This is the time of year where I get the random emails from triathletes in panic mode. “Coach, I’ve been running a tempo run for the last 6 weeks, but I don't seem to be getting faster. What am I doing wrong?” Or I’ll get an email like this, “Coach, I get dropped by my friends on the hills, so I am going to add in hills three days a week to help my climbing. What do you think?” Both questions are legit, but the answer is ‘It depends’. As we all know, doing the same workouts or running the same routes over and over gets boring and our bodies stop get stronger because the stress remains the same. In addition, adding too much stress too quickly when the body is not ready for it either leads to a very tired (or injured) athlete who can’t perform on race day. By following the seven steps I’ve outlined below, you should be able to solve this riddle known as triathlon training and get faster to boot. Let’s start with the basics: How do we improve at swimming, biking and running? The easy answer is that we change the stress on the body from cycle to cycle as our body adapts. This could mean adding more volume, more speed, or more strength work. In my experience, the simpler I have kept the plan, the better the result I have seen with my athletes. For example I have a first-time athlete racing Ironman Lake Placid later this year. Back in December he asked me what his ‘Build’ period would look like. I explained to him as gently as possible that he may not have a ‘Build’ period. He had to lose twenty pounds to start with (which he has) and he had to be consistent with his training week after week and month after month (he has amazed me with how consistent his training has been!). Once he lost the weight and was able to be consistent, I challenged him with volume, not intensity. I added some intensity in small doses, but not enough to blow him apart. The plan I set out for him was very basic, but most importantly, it was very effective. We built a plan, for the most part, that allowed him to swim, bike and run on the same days each week. We did move the recovery days and long workouts around depending on family commitments. The result is a finely tuned athlete ready to have a great first IMLP. The point here is that we didn’t decide to follow a certain protocol for three weeks, or two cycles, but instead we went into each period open minded and didn’t progress the program until the athlete had adapted to the previous cycle. This is what adaptation is all about – progressing the plan when the body is ready, not when the calendar says to. Many athletes either don’t have a plan or try to stick to a plan that’s unrealistic. Either way, it’s hard to get stronger and faster on a program that doesn’t allow for a natural progression. Follow these steps to get faster:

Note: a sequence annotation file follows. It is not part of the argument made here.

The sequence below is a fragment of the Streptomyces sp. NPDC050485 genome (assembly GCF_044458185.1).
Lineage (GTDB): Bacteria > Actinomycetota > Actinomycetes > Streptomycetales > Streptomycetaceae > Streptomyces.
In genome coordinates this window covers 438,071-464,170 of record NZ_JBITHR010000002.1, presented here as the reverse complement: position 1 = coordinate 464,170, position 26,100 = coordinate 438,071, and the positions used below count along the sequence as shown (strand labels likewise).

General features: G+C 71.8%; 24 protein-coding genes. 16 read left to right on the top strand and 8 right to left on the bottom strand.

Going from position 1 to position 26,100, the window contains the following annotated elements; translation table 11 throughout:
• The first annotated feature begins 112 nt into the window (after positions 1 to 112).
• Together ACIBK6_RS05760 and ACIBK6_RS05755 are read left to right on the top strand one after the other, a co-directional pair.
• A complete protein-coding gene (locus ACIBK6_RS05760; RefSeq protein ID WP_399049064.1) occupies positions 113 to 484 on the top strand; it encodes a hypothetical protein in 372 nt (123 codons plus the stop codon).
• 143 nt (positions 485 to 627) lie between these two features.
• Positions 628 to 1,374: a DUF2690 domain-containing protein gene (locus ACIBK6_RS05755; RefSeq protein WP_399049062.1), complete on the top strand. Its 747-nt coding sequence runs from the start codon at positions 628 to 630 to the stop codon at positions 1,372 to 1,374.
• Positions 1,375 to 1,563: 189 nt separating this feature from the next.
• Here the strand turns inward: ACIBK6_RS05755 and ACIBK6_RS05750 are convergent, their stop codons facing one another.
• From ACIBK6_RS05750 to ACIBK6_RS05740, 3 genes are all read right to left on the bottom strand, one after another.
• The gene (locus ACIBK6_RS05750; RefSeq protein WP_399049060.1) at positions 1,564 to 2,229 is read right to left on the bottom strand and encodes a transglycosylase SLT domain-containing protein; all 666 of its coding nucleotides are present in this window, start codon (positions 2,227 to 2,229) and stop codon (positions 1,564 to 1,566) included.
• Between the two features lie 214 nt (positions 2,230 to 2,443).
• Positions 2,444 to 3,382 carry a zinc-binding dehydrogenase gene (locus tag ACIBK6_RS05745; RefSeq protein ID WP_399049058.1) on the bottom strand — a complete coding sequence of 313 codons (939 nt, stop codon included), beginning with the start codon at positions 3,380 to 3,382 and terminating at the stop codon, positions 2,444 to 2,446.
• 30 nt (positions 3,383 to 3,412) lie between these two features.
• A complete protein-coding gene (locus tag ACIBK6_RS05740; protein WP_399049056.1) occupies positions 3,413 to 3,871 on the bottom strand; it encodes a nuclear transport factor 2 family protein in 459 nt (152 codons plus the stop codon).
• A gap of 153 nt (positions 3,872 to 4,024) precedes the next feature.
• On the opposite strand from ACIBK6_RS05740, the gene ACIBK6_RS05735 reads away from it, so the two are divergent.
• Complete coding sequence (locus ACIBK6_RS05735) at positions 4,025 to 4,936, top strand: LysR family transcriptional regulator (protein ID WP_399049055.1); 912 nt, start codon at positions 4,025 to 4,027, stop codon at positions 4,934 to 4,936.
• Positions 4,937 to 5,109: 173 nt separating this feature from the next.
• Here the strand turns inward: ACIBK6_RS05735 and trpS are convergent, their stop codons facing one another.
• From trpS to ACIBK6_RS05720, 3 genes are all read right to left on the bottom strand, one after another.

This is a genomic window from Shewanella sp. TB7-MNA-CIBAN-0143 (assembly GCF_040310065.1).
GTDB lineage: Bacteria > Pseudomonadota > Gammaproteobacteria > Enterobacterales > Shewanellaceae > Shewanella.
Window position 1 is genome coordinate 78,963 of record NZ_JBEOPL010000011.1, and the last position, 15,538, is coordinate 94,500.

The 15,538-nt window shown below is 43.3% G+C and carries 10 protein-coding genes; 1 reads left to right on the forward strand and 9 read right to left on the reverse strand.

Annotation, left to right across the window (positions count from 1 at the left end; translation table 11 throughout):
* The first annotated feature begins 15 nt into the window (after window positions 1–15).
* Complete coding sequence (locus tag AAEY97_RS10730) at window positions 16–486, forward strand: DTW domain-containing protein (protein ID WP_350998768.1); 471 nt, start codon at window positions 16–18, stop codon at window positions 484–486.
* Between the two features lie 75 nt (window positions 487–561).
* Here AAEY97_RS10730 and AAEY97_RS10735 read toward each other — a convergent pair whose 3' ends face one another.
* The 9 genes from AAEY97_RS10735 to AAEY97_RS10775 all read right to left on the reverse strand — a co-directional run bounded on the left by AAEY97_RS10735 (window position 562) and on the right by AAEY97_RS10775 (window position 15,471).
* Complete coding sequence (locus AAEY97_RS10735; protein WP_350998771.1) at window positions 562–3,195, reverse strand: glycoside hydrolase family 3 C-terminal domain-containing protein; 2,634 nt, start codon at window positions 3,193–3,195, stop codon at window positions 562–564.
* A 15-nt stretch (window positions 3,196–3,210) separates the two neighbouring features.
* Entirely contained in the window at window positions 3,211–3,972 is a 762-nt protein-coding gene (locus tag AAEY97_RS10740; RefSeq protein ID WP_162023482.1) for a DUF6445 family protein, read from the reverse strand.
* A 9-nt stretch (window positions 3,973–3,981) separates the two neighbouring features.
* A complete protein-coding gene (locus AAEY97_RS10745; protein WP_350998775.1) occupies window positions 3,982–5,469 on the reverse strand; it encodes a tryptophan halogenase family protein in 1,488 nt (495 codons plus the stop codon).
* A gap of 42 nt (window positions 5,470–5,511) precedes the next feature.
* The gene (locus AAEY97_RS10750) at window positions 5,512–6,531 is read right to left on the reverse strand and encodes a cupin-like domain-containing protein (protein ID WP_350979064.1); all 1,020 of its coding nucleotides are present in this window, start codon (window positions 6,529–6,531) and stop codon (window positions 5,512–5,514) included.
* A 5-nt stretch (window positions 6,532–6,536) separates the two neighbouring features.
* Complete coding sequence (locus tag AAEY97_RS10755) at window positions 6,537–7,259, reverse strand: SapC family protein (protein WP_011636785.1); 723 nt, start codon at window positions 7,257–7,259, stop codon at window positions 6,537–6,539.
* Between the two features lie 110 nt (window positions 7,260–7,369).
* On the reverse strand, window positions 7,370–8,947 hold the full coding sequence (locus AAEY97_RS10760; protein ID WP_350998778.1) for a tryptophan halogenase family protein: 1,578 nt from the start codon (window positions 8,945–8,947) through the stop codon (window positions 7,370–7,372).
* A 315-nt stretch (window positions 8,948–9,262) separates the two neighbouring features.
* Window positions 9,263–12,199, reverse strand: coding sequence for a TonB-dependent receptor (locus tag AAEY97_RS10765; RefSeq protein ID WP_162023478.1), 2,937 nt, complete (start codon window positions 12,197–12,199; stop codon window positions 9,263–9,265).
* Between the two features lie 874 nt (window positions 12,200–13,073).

If you are tired of the same old results from the same training, it’s time to get organized and plan out your training differently than you have in the past. By following these seven rules you’ll be setting yourself up for continued improvement throughout the triathlon season.
Mike Ricci, D3 Multisport head coach and USA Triathlon Level III Certified Coach, and also a USAT Coach of the Year. Ricci selected to write the training programs for both the short and long course USA World Championship Teams from 2002-2009. D3 Multisport has a variety of services ranging from one-on-one coaching to training plans for specific events and races. Visit www.D3multisport.com more information or e-mail Mike at firstname.lastname@example.org